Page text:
There were also many missed opportunities to improve public health and government accountability – good bills that either died in committee, failed on the floor, or were amended at the 11th hour to neuter them.

Here’s where you can See the Slide Deck summarizing those bills.

View Our Webinar Summarizing the 2023 Legislative Session
Passcode: 5=5FjjNC



Governor Hobbs Issues Reproductive Rights Executive Order 

Governor Hobbs issued an executive order last week which gives Attorney General Kris Mayes prosecutorial authority over any abortion prosecutions in Arizona – removing that authority from the various county attorneys in AZ.  

The Executive Order states that the AG “… shall assume duties with regard to any criminal prosecution of a medical provider or other entity or individual that is pending or brought in the future by the county attorney of any county” that is related to abortion care.

The order also prohibits state agencies (mostly ADHS and various Boards) from “... participating in or assisting an investigation of unlawful abortion procedures” (unless required by a court order) and states that Arizona won’t extradite anyone charged with abortion-related crimes in another state.

The Order also creates a new committee to study abortion access and provide recommendations to the governor. Here’s where you can read the Executive Order.

Note: This action will no doubt be court.

Cultivating Inclusion: A Free Health & Athlete Leadership Conference

Special Olympics Arizona would like to invite you to attend the inaugural “Cultivating Inclusion: A Health and Athlete Leadership Conference” on Saturday, August 5th at Desert Willow Conference Center in Phoenix. This conference is open to health professionals, health professional students, and SOAZ athletes.

Join us as we discuss the importance and workings of inclusive health and hear directly from those with intellectual and developmental disabilities about their lived experience during this interactive day. Registration is free and includes a continental breakfast, buffet lunch, and snack. Registration is open and will close July 31st, or when no more spots are available.

Click Here to Register

Special Olympics Arizona’s (SOAZ) goal is to empower Arizonans with intellectual disabilities to be healthy, productive, and respected members of society through SOAZ’s year-round sports training, competitions, and support program. SOAZ believes that all people – with or without intellectual and developmental disabilities (IDD) – should have equitable access to quality health care, education, and services in their communities and SOAZ aims to strengthen the capacity of health organizations, providers, educators, and influencers, to make policies, programming, services, research, trainings and funding streams inclusive and accommodating of people with IDD.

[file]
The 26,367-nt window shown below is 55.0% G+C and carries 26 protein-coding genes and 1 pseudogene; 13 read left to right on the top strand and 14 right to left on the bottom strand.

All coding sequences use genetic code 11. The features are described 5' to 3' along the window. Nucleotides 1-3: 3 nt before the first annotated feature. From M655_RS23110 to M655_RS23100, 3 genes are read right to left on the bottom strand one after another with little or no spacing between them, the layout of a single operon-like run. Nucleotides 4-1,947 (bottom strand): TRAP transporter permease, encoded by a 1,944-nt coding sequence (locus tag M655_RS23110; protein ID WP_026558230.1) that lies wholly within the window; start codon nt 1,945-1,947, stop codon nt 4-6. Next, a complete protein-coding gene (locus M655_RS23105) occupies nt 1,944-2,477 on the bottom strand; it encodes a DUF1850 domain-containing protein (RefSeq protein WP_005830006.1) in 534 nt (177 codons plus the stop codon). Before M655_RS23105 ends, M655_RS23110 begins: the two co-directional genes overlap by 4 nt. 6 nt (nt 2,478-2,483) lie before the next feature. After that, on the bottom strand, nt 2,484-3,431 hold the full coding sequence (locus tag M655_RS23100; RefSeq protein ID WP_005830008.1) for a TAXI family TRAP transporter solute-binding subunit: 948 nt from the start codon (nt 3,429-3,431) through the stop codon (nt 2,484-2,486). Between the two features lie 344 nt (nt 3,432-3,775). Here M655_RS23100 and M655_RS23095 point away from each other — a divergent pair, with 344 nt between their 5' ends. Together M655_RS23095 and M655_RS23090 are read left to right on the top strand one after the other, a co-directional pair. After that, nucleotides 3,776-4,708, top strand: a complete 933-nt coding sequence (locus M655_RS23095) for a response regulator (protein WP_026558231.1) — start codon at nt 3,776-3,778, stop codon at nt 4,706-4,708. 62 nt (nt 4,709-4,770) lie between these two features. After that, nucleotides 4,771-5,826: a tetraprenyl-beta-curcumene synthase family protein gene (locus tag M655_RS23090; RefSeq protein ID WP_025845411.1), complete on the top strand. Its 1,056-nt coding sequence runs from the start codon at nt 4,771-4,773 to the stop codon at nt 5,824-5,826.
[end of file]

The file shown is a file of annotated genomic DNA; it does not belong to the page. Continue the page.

New Alzheimer’s Drug Provides Hope for Patients… but the Costs to Medicare Would be Extreme

There’s a fair amount of chatter in families who have a family member with Alzheimer’s now that a about a new (monoclonal antibody) drug developed by Eisai Co., Ltd. & Biogen Inc. An Advisory Committee to the Food and Drug Administration (FDA) unanimously endorsed the efficacy and clinical benefit of their drug, called lecanemab (Leqembi™, Eisai). The committee decision makes it very likely FDA will give full approval for the drug (a monoclonal antibody treatment) later this summer.

At that point, a huge debate will ignite about whether Medicare will cover the treatment and for whom.

For families and patients, the drug may slow progression of the disease in early-stage patients. However, this drug is not a cure, and it doesn’t make people get better, but it may slow down progression in very mild disease patients. Leqembi can cause swelling or bleeding in the brain, which means patients must receive periodic brain scans after starting treatment. The monoclonal antibodies are given intravenously every other week to remove amyloid from the brain. Amyloid plaques are a hallmark of Alzheimer’s, though many earlier drugs that targeted amyloid failed to slow down patients’ loss of mental abilities.

The stakes are high for everyone who pays Medicare payroll taxes and especially persons who already participate in Medicare, as the drug is so expensive. The potential number of patients so also large, meaning covering the drug could result in large premium increases for all Medicare patients and potentially even require a Medicare payroll tax increase.